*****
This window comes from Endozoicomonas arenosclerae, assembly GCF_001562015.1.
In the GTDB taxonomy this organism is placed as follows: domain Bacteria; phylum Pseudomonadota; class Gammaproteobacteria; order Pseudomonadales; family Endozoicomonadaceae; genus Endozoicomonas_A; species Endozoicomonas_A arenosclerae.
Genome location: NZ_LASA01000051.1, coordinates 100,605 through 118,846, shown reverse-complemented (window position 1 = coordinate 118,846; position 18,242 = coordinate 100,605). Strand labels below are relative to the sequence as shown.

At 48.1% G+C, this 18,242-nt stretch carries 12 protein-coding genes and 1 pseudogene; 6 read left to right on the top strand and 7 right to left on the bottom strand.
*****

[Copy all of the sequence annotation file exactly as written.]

This window comes from Endozoicomonas arenosclerae, assembly GCF_001562015.1.
In the GTDB taxonomy this organism is placed as follows: domain Bacteria; phylum Pseudomonadota; class Gammaproteobacteria; order Pseudomonadales; family Endozoicomonadaceae; genus Endozoicomonas_A; species Endozoicomonas_A arenosclerae.
Genome location: NZ_LASA01000051.1, coordinates 100,605 through 118,846, shown reverse-complemented (window position 1 = coordinate 118,846; position 18,242 = coordinate 100,605). Strand labels below are relative to the sequence as shown.

At 48.1% G+C, this 18,242-nt stretch carries 12 protein-coding genes and 1 pseudogene; 6 read left to right on the top strand and 7 right to left on the bottom strand.